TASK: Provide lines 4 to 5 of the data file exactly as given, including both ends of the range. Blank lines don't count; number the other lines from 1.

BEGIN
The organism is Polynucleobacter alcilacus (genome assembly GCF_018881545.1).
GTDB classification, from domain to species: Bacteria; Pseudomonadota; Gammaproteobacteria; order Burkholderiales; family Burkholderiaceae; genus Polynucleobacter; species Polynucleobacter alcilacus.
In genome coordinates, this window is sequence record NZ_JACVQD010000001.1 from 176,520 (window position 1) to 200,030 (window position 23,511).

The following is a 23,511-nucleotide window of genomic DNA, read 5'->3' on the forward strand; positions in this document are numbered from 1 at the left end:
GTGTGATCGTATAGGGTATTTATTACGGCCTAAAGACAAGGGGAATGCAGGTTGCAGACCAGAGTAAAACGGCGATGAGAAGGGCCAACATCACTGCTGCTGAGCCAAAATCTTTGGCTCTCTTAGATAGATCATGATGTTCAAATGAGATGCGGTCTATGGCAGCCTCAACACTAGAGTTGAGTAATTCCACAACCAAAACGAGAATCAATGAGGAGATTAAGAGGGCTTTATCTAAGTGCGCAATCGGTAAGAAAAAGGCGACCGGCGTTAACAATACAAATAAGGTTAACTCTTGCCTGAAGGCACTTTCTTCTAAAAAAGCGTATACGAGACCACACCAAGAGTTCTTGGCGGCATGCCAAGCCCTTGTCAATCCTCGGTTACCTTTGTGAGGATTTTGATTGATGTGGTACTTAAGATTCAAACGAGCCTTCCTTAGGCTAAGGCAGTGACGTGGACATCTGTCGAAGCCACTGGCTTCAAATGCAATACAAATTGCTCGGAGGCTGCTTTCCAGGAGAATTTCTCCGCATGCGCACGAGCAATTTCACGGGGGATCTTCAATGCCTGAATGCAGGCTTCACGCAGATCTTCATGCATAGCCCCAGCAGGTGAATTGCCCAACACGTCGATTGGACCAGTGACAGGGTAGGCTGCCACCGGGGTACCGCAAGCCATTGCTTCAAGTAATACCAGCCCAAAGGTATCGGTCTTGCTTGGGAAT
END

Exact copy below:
The following is a 23,511-nucleotide window of genomic DNA, read 5'->3' on the forward strand; positions in this document are numbered from 1 at the left end:
GTGTGATCGTATAGGGTATTTATTACGGCCTAAAGACAAGGGGAATGCAGGTTGCAGACCAGAGTAAAACGGCGATGAGAAGGGCCAACATCACTGCTGCTGAGCCAAAATCTTTGGCTCTCTTAGATAGATCATGATGTTCAAATGAGATGCGGTCTATGGCAGCCTCAACACTAGAGTTGAGTAATTCCACAACCAAAACGAGAATCAATGAGGAGATTAAGAGGGCTTTATCTAAGTGCGCAATCGGTAAGAAAAAGGCGACCGGCGTTAACAATACAAATAAGGTTAACTCTTGCCTGAAGGCACTTTCTTCTAAAAAAGCGTATACGAGACCACACCAAGAGTTCTTGGCGGCATGCCAAGCCCTTGTCAATCCTCGGTTACCTTTGTGAGGATTTTGATTGATGTGGTACTTAAGATTCAAACGAGCCTTCCTTAGGCTAAGGCAGTGACGTGGACATCTGTCGAAGCCACTGGCTTCAAATGCAATACAAATTGCTCGGAGGCTGCTTTCCAGGAGAATTTCTCCGCATGCGCACGAGCAATTTCACGGGGGATCTTCAATGCCTGAATGCAGGCTTCACGCAGATCTTCATGCATAGCCCCAGCAGGTGAATTGCCCAACACGTCGATTGGACCAGTGACAGGGTAGGCTGCCACCGGGGTACCGCAAGCCATTGCTTCAAGTAATACCAGCCCAAAGGTATCGGTCTTGCTTGGGAAT